Wednesday, June 1, 2011

June 2011 Highlights

As with previous months, I am delivering another summary of the great astronomical events you can expect this upcoming month. It definitely feels like Summer here, the Sun doesn't set until nearly 8:30 pm, and the heat has been sweltering this past Memorial Day weekend. All the more reason to spend more of the day at the pool and go out in the cooler evenings to take a look at the stars.

June 1: New Moon: The Moon will be directly between the Earth and the Sun and will not be visible from Earth.

June 1: Partial Eclipse of the Sun: The partial eclipse will be visible in most parts eastern Asia, Alaska, northern Canada, Greenland, and other high latitude locations in the northern hemisphere. Begins at 19:25, ends at 23:06 UT. (UT stands for Universal Time, equivalent to Greenwich Mean Time)

June 9: First Quarter Moon: The Moon is halfway through the waxing phase, a great time for observing as the shadows provide wonderful contrast.

June 10: Saturn & Moon Conjunction: In the evening sky, you can expect to find Saturn and the Moon near each other.

June 13: Mercury at Superior Conjunction: Mercury swings around the opposite side of the Sun and passes into the evening sky.

June 15: Full Moon and Total Lunar Eclipse: Begins at 19:22 UT and ends at 21:03 UT. Mid-eclipse at 20:13 UT. Partial phases begin at 18:22 UT and end at 22:02 UT. The Moon will appear red-orange in color during totality (the Earth's shadow). Total eclipse visible from eastern South America, Africa, Europe, central Asia, and western Australia. This moon, in the Native American tradition of naming the full moons throughout the year, is known as the Strawberry Moon, because this is the time of year when strawberries are naturally in season.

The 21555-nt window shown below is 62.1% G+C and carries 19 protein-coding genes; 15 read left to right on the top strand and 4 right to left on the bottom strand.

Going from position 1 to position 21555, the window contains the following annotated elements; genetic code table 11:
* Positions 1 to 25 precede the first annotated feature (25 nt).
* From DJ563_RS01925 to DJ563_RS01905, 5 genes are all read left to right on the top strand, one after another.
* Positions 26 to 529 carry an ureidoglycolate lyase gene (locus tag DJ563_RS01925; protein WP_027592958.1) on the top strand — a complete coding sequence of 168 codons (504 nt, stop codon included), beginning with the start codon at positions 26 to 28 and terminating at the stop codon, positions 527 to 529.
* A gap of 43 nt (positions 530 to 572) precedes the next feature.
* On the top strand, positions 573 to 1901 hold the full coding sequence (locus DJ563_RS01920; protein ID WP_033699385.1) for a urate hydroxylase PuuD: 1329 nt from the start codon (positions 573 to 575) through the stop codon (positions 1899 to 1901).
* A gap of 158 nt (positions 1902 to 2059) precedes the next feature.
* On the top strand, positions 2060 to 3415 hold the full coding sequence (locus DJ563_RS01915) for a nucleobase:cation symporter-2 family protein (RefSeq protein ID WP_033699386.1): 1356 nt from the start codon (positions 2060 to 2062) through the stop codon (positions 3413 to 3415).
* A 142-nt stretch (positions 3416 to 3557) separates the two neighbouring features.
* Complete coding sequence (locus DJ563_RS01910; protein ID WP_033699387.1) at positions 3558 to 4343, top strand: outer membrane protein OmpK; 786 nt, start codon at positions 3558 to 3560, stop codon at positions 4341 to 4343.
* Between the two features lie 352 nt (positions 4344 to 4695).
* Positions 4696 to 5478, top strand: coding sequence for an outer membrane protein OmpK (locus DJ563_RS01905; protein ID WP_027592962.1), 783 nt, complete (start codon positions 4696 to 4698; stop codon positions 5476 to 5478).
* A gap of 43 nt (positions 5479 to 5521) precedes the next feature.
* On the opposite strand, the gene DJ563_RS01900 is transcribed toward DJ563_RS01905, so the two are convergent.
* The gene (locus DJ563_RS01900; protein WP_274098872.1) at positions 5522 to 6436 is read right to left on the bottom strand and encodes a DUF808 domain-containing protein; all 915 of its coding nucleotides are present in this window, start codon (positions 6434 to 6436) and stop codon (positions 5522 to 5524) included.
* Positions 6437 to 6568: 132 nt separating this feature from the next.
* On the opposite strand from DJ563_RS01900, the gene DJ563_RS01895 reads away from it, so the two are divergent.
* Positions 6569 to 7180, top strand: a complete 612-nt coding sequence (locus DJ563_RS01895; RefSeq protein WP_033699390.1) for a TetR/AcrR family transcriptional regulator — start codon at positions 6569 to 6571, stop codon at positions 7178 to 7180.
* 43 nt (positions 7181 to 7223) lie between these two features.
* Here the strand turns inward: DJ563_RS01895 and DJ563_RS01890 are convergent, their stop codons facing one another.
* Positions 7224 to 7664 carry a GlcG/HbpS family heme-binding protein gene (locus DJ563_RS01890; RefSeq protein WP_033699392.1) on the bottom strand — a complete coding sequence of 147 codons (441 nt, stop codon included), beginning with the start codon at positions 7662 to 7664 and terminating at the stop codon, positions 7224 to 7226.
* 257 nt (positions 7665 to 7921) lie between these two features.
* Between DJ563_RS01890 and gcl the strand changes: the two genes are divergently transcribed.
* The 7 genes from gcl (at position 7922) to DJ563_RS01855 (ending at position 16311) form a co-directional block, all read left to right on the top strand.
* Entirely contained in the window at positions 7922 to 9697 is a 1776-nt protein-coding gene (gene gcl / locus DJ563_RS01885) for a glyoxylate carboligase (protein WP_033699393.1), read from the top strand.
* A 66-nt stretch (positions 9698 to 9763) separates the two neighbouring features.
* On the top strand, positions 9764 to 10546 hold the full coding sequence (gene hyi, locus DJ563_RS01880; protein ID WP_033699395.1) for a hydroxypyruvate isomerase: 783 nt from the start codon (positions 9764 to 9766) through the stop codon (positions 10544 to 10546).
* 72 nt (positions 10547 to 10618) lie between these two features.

June 21: June (Summer) Solstice: Summer is definitely here for the northern hemisphere! In the southern hemisphere, it is Winter. The Summer Solstice occurs when the Sun reaches the point farthest north of the equator (the Tropic of Cancer at 23.44 degrees north latitude) marking the start of summer in the northern hemisphere and winter in the southern hemisphere. It is also the longest day of the year for the north, while the shortest for the south.

June 23: Last Quarter Moon: Halfway through the Moon's waning phase, The next New Moon will be July 1st.

I'm going to be enjoying my long, warm June days. And you guys in the south keep warm, you'll be rubbing it in our faces come December. Have a great month everyone!


20 comments:

Zombie said...

Looking forward to the new moon! :D

Jay said...

summer is here!

JayPower said...

Awesome review, cant wait for july first ;D

The Angry Lurker said...

June 15 sounds good.

Malkavian said...

June 21st im hoping to see many hot chicks this summer

HOODPHENOMENOM said...

Can't wait for June 15 !

Bonjour Tristesse said...

Hooray for summer!

Solsby Kid said...

Bring on June 15!

phthalo. said...

Nice little run down. There's something similar to this in the newsletter of the astronomical society I'm a member of.

Dave said...

Lots of great very usefull information cheers.

BigMike said...

We never get the eclipses here in the SE USA

Melanie said...

YAY! Looking forward to everything!

ed said...

cool, time to turn into a werewolf

Banacek said...

I can't wait for summer solstice when all the hippies come out to dance around.

Rob said...

Excited to get out the telescope throughout the month now :D

Atley said...

I hate the cold. can't wait for summer. Your post makes me sad though.

MAX POWER said...

cool! maybe i'll see an eclipse today! or close to an eclypse, being in eastern canada

Kicking Rocks said...

they all seem interesting!

Zertuzzi said...

love the blog mmmm

kgp318 said...

I love the Summer Solstice! :)

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